By Folke Gravklev 

The second world war has loomed over Germany since 1945. Rightly so: The Nazi government inflicted suffering  on peoples in eastern Europe, the Jewish population etc. on an unprecedented scale. The criminal regime used the full force of  German industrial capacity to attack, destroy, torture and exterminate innocent people everywhere.

This war has been described to the minutest details down to Hitler´s dog. But what about the common man in these extraordinary times? After the war very few Germans have spoken about their own war experiences.  Maybe it was too traumatic to share. Or maybe they were too ashamed? Anyway, the postwar generations know little about what their parents and grandparents took part in. But the traumas were not gone. Every postwar German family had members who were psychologically hurt, often to the extent that they were unable to take care of their children on a psychological basis. Alcoholism was rife, physical abuse not uncommon. And hardly anybody talked about what the older generation had been through.The TV series “Unsere Väter, unsere Mütter” (Generation War) flings these doors open. It describes five close friends, starting in the summer of 1941. The mood in Germany was optimistic, everybody expected a swift Soviet capitulation. But the tide turned, and the Soviets eventually fell upon Germany lusting for revenge. The five friends were scattered in all directions. The Jewish boy soon faced the concentration camps but escaped, joining Polish partisans who themselves were no strangers to anti-semitism. The two other boys enrolled in the Wehrmacht as soldiers on the eastern front, soon turning into experienced killers and taking part in war crimes. One of the girls went as a field nurse, on one occasion betraying a fellow Jewish nurse and sending her to a certain death. The second girl wanted to be a star, ending up as entertainer for the Nazi war machine before falling on really hard times. They all saw suffering beyond imagination,  facing dilemmas they did not come away from with entirely clean hands.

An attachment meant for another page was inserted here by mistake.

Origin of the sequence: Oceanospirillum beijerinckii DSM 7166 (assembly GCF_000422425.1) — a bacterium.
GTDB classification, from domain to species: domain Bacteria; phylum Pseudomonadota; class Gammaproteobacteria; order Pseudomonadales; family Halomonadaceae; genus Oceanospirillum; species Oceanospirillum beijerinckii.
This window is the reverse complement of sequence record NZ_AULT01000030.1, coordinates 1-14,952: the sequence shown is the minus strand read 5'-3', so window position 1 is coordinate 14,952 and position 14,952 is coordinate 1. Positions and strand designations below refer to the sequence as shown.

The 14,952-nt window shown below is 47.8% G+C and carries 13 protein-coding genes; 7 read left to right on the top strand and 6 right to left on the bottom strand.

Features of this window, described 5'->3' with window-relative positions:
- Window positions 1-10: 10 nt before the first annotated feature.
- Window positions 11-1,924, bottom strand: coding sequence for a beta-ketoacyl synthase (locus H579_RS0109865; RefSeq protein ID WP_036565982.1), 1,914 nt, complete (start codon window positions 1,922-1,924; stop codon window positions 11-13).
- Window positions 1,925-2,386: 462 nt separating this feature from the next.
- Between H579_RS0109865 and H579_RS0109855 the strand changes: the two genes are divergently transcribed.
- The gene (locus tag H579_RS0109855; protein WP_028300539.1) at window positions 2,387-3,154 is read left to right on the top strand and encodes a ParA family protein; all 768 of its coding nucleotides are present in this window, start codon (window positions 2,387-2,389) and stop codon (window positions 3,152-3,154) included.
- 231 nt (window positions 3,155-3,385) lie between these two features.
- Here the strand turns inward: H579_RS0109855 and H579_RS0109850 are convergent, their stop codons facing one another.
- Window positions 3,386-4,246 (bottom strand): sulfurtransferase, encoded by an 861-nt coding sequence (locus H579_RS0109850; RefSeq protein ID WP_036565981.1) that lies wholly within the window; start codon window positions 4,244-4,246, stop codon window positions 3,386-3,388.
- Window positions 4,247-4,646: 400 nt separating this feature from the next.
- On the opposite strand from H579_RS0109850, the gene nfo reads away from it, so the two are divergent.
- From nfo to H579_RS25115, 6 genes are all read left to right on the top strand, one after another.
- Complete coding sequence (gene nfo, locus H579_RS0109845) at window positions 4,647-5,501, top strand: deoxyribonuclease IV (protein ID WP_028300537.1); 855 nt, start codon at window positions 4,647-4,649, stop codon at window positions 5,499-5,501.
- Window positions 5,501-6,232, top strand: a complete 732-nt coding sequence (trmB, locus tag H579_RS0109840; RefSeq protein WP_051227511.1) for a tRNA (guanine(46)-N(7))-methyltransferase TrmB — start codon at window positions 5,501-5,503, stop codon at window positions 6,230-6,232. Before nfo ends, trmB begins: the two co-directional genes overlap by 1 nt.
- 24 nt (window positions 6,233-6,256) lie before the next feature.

This openness about the common person´s doings in the war is something almost entirely new in Germany. The interest for the series in German-speaking Europe has been huge, even on the political level. The Polish government has protested sharply at the suggestion in the series that the Poles, who suffered so terribly in the war, themselves should harbour antisemitism.

To try to forget and suppress the horror one has been through is understandable, but it comes with its own price. Many were probably so traumatised that facing the past was something they could not handle. Better than swiping the past under the carpet would of course  be to try to accept and come to terms with what had happened. That would be a better solution for the children and grandchildren, who never got to know what hung so heavily on the older generation and shaped the dynamics in the postwar families. But easier said than done.

Never too late, one might say. Now the war generation is almost gone, and it is time to heal old wounds. Take a look yourself.